Dean Brown: ‘The Pressure On The Blues Is Huge’
In one corner, the defending Stanley Cup Champions. In the other, the higher seed that lost six straight games to end the regular season.
Yes, ladies and gentlemen, it’s the Chicago Blackhawks (46-21-15) and the St. Louis Blues (55-23-7), who square off in Game 1 of the Western Conference Quarterfinals on Thursday at 8 p.m. ET.
Oh, and did we mention that both of these teams don’t like each other?
Add it all up, and this has the makings of a fantastic series.
“You’re right on both counts,” CBC play-by-play broadcaster Dean Brown said on Ferrall on the Bench. “St. Louis, over the course of the season, has been a better team – marginally better – (but they’ve also been) in a tail spin at the end of the regular season. And their goalie that they got from Buffalo – the Ryan Miller deal, to really cement the goaltending – well, he has not had a good run down the rest of the regular season. So that easy matchup that you thought would be easy to handicap, it’s not easy at all now – for the NHL or anybody else.”
Indeed, thanks to the NHL’s new playoff format, the teams that finished second and third in each division will play each other in the first round. Thanks to the Blues and Blackhawks – not to mention the Sharks and Kings – we’ve got some great first-round series. Unfortunately, we’ve also got legitimate Stanley Cup title contenders bowing out in the first round.
“That’s the ying and the yang of the playoffs this year,” Brown said.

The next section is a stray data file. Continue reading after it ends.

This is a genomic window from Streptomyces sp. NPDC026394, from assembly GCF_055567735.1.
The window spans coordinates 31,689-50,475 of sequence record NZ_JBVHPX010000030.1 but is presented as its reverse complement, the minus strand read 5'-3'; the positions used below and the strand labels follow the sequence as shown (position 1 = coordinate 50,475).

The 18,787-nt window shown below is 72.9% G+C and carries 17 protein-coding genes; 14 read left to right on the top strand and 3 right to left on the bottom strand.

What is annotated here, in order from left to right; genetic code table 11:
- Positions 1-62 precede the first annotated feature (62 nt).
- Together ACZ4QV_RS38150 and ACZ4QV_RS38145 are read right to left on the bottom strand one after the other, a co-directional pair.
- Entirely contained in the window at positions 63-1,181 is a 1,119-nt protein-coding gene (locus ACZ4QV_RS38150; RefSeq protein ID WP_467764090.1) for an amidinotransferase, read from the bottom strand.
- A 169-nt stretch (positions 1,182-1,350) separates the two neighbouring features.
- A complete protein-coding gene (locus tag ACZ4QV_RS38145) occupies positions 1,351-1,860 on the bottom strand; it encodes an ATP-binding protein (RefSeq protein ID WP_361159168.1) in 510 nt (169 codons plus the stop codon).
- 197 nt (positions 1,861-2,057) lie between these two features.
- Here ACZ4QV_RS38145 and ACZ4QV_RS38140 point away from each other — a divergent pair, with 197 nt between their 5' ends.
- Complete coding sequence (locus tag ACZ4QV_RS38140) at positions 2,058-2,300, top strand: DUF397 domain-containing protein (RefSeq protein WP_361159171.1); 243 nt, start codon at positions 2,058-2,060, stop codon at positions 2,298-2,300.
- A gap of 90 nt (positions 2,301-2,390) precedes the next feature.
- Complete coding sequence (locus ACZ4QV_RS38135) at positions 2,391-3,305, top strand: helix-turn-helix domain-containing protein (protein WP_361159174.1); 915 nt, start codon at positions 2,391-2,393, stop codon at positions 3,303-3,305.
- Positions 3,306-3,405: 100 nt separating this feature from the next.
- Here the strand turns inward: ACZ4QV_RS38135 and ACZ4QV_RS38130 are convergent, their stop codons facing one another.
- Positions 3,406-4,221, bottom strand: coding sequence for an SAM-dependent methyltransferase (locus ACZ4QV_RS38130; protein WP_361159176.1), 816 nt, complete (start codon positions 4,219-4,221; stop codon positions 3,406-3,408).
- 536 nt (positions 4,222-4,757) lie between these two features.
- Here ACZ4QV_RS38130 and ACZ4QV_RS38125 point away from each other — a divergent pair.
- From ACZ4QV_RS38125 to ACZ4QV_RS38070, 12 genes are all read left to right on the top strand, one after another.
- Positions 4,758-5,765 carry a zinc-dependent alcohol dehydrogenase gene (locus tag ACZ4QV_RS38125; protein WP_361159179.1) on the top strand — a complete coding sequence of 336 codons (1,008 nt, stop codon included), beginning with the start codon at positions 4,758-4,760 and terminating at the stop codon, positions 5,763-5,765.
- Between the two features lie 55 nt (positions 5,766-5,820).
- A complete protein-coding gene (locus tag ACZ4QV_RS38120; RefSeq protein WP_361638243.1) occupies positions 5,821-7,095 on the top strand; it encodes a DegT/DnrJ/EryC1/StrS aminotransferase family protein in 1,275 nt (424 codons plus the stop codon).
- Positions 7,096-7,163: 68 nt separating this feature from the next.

And that ying and yang will be felt much more heavily in the West than the East, which is giving us Tampa Bay versus Montreal and the Rangers versus the Flyers. Those will be entertaining series, but none of those teams expects to seriously contend for the Stanley Cup.
“The Western Conference just has so much more talent and better teams than the East does,” Brown said. “The East is all but two teams. It’s Pittsburgh and Boston. That’s the East.”
Getting back to the West, St. Louis was one of the best teams in the league all season. The Blues finished in the top six in both goals (2.9) and goals against (2.3) and were also in the top eight in both power plays and penalty killing.
And yet, no one knows what to make of this team. The Blues went 0-6 down the stretch, during which they scored just five goals, were shut out three times and allowed 3.7 goals per game.
It also doesn’t help that St. Louis has been a major disappointment each of the last two postseasons. In 2013, the Blues were up 2-0 in their first-round series against the Kings but lost four straight games – all by one goal. And, in 2012, they were swept by the Kings in the semifinals.
To lose in the first round to their arch-rivals, the Blackhawks, would shatter an already-low morale.
“The pressure on these guys is huge,” Brown said. “Because the last two years, they have been one of the best teams in the league to go nowhere – and everybody knows it. That’s the hard part about this. You can just as easily see them getting to the Cup final as you can see them getting knocked out in the first round.
“You can feel it here in the city,” Brown continued. “People are excited about the playoffs starting and, at the same time, very concerned about the playoffs starting – because they know the two solitudes here. This could either start something very special, or end something startlingly badly.”